Families are turning up at Indonesia's National Search and Rescue Agency headquarters in Jakarta for word of their loved ones after a Lion Air plane crashed at sea.
Indonesia's Finance Minister Sri Mulyani met with the agency chief, seeking information about 20 finance ministry staff who were on the flight.
The Boeing plane disappeared on Monday morning and the search is concentrating in oil-slickened waters where debris has been found.
Feni, who uses a single name, said her soon-to-be-married sister was on the flight, planning to meet relatives in Pangkal Pinang.
"We are here to find any information about my younger sister, her fiancé, her in-law to be and a friend of them," said Feni.
"We don't have any information," she said, as her father wiped tears from reddened eyes.
Earlier, aviation tracking website Flightradar24 said the Lion Air plane that crashed after take-off from Jakarta was a brand-new aircraft that has only been in use for a couple of months.
The site says the 737 Max 8 plane was registered as PK-LQP and was delivered to the airline in August.
Vessels searching in the water for the Flight 610 wreckage have found various items of debris.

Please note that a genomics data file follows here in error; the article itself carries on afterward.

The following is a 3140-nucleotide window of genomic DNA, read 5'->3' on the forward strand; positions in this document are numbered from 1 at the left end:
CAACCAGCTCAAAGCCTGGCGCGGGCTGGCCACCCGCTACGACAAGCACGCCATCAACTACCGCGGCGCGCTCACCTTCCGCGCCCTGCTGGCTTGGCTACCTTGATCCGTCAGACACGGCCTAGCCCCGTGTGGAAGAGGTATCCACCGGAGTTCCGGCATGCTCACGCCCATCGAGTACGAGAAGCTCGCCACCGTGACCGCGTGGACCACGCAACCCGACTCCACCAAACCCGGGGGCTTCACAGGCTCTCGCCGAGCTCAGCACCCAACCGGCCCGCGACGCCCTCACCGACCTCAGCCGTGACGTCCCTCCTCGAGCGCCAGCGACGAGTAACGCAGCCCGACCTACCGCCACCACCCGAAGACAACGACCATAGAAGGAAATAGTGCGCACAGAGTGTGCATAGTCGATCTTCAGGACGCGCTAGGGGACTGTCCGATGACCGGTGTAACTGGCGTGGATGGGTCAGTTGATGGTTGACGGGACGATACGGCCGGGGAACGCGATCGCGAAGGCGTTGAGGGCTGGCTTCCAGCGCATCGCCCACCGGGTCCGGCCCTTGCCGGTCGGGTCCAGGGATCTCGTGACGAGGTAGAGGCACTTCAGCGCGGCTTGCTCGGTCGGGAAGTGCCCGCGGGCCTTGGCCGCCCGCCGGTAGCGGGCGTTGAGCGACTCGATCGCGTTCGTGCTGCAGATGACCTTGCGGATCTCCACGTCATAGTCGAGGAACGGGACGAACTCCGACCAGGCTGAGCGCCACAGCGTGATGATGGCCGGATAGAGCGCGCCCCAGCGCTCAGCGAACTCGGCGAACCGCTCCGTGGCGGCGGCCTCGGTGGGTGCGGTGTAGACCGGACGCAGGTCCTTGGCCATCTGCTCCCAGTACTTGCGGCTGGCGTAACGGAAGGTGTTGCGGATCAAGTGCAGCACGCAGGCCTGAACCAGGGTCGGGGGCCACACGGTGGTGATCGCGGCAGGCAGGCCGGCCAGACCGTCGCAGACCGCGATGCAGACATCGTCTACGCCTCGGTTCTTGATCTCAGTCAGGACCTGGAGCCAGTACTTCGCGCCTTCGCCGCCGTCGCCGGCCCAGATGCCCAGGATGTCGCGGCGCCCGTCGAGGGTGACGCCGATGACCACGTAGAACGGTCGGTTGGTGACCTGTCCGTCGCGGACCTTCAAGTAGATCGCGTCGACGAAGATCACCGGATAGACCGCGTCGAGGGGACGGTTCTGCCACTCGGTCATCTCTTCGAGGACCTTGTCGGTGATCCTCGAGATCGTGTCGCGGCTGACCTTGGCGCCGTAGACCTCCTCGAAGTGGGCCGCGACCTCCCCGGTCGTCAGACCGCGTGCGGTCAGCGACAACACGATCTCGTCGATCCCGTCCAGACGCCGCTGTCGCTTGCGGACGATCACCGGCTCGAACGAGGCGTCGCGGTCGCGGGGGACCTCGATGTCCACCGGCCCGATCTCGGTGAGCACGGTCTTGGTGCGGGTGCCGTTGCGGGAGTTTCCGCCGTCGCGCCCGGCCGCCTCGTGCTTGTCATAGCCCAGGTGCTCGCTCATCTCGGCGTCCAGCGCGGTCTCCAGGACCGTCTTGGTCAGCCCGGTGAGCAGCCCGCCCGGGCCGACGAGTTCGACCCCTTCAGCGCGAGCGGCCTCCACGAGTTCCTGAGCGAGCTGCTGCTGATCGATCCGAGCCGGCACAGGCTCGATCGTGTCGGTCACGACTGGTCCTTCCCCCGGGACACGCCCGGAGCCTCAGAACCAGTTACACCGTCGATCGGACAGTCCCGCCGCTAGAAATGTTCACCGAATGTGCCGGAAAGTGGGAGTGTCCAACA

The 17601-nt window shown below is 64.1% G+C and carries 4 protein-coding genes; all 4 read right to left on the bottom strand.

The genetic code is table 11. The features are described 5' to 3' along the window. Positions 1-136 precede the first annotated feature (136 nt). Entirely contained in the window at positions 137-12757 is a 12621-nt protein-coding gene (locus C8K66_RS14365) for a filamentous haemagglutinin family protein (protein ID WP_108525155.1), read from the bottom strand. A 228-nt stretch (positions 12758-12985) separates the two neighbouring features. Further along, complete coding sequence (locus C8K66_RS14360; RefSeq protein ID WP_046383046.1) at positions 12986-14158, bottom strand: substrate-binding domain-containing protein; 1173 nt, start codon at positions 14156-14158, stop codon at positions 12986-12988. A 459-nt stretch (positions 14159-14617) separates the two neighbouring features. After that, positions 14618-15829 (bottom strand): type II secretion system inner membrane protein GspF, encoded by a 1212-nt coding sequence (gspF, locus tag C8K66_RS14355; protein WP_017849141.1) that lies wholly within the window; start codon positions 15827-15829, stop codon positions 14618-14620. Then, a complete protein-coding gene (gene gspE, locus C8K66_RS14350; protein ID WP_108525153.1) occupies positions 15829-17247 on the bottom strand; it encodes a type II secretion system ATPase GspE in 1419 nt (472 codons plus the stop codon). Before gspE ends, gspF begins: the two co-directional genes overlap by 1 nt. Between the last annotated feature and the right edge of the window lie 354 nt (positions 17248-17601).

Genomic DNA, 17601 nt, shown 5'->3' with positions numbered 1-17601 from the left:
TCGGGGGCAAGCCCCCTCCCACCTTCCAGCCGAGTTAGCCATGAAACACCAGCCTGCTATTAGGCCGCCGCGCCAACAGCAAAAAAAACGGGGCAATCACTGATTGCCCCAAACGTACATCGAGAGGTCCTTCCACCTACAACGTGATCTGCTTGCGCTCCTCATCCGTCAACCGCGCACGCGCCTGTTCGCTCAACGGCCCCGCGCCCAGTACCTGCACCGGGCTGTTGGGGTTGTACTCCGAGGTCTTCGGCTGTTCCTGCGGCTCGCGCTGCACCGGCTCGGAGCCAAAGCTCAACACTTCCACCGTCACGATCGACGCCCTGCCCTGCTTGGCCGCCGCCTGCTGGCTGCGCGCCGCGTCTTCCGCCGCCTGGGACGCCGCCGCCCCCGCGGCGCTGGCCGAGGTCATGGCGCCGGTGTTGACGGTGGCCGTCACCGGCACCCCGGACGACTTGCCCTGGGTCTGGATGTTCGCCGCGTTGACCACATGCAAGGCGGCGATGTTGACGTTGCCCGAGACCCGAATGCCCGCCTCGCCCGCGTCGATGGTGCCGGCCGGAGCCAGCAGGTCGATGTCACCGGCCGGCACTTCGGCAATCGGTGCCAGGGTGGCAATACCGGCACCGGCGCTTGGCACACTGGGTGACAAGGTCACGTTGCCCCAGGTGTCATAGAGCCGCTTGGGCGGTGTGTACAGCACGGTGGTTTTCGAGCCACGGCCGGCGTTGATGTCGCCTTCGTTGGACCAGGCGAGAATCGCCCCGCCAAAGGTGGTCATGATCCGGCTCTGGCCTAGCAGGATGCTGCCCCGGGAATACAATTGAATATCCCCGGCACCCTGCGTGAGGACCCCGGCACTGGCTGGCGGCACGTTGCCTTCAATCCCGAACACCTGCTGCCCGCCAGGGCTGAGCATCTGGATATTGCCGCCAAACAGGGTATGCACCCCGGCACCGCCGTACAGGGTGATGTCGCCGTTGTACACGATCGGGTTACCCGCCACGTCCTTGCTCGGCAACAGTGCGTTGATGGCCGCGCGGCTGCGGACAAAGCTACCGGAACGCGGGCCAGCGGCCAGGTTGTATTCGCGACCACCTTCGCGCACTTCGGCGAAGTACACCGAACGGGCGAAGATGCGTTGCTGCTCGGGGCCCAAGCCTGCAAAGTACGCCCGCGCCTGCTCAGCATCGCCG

The Max 8 is part of Boeing's latest narrow-body 737 series. It replaced the similar 737-800 in the US-based plane maker's product line.
Boeing spokesperson Paul Lewis says Boeing is "closely monitoring the situation" but did not provide details on the aircraft in question.
Indonesia's disaster agency spokesperson Sutopo Purwo Nugroho posted photos on Twitter of debris including a crushed smartphone, books, bags and parts of the aircraft fuselage that had been collected by search and rescue vessels that have converged on the area.
He said the flight was carrying 181 passengers, including one child and two babies, and seven crew members.
The Boeing 737-800 departed the Indonesian capital about 06:20 for Pangkal Pinang on an island chain off Sumatra. Data for Flight 610 on aircraft tracking website FlightAware ends just a few minutes following take-off.